Classics 341C: Ancient History: The Roman Republic
From the legendary origins of the city through the establishment and collapse of its republican government. Emphasis on political history, imperialism, slavery, Greek culture, and the Roman aristocracy.
Latin 316C: Intro To Latin Literature II: Elementary Prose and Poetry
Appreciation of literary forms through study of selected elementary literary texts in Latin prose and poetry. Likely texts include letters by Pliny and poems by Ovid.
Latin 317C: Survey Of Latin Literature: The Republic
A survey of the major literary achievements of the Roman Republic, with an emphasis on Cicero, Caesar, and Catullus
Latin 413: Latin Philosophical Writers: Cicero
Careful reading of Cicero's De Officiis, his final, and arguably most influential philosophical work. Written ostensibly to his son who was studying in Athens, it offers practical advice, often through anecdotes, on how to achieve a life of moral worth and responsible civic virtue.
Latin 419: Julius Caesar And His Image
Extensive reading in both the Gallic and Civil War of Caesar. We will also look at representations of Caesar in Sallus, Cicero, and Suetonius.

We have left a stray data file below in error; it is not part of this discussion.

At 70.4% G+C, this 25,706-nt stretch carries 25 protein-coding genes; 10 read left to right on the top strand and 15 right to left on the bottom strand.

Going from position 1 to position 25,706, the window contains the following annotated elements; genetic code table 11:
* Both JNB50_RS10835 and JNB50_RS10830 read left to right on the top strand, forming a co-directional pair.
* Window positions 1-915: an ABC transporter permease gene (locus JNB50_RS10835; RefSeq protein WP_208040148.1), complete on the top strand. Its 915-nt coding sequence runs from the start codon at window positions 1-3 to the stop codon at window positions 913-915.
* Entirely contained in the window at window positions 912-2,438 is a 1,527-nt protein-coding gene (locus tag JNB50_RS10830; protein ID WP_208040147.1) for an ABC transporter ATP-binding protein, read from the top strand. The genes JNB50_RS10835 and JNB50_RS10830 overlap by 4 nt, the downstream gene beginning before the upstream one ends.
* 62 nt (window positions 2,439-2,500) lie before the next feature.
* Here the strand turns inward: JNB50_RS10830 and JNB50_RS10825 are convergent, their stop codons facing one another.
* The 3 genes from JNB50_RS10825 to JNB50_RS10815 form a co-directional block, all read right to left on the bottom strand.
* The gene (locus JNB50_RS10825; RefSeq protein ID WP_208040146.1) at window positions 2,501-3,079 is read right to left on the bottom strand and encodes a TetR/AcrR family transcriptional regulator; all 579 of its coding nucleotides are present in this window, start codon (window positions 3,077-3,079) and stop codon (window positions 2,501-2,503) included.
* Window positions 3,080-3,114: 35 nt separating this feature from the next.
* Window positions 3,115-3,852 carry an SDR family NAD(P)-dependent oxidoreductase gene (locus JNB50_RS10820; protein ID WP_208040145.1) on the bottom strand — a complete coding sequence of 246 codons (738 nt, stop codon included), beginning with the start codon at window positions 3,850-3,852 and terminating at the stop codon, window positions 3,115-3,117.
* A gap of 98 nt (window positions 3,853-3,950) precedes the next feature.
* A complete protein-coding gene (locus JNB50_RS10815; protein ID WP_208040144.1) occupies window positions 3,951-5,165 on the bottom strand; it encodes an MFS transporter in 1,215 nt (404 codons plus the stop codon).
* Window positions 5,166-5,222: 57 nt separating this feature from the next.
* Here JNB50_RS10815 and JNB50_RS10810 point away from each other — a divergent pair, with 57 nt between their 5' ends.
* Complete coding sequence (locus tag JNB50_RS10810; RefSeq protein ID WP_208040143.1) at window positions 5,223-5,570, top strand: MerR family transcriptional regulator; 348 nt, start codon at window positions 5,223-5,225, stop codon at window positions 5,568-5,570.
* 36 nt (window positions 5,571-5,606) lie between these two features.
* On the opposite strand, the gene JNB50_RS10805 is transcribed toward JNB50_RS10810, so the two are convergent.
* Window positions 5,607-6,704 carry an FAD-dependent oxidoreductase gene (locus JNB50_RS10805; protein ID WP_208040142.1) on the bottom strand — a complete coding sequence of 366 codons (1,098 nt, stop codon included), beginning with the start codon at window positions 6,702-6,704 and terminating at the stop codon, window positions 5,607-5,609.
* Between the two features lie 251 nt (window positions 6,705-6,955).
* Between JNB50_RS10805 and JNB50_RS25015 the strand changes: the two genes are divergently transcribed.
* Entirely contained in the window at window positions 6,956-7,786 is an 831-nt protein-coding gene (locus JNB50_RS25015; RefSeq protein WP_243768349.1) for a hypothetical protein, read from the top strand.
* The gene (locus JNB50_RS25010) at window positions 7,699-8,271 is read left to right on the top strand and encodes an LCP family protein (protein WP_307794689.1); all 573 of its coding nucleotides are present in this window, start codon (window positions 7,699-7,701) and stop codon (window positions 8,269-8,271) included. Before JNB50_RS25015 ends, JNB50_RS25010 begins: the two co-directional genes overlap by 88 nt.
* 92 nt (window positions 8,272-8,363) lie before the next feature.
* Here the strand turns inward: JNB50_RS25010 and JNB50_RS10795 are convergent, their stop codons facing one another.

Latin 4961: Topics in Empire Latin: Petronius’ Satiricon
Translation and literary and historical analysis of the earliest representative of the so-called Menippean satire, i.e. a mix of prose and poetry. Emphasis will fall on its distinctive Latin and its place within the literary culture of Nero's principate ( 54-68 AD ).
Latin 596: Seminar: Tacitus: The Tiberian Narrative
Tacitus's account of the principate of Tiberius in books 2-6 of the Annals has called into question his claim that his account is free of bias and distortion. We will concentrate on book 4 of the Tiberian narrative for a deeper understanding of Tacitus's techniques both as historian and stylist. Some attention will also be paid to Tacitus's earlier works, especially the Histories. 3 units.
IPH 203C: Early Political Thought: Text and Tradition
A selected survey of the political and moral thought of Europe from the rise of Athenian democracy to the Renaissance, with emphasis on analysis and discussion of writers such as Thucydides, Plato, Aristotle, St. Augustine, Castiglione, and Machiavelli. The course aims to introduce students to basic texts in the intellectual history of Western Europe, understood both as products of a particular time and place and as self-contained arguments that strive to instruct and persuade. The texts are simultaneously used to chart the careers of such fundamental notions as liberty, virtue, and justice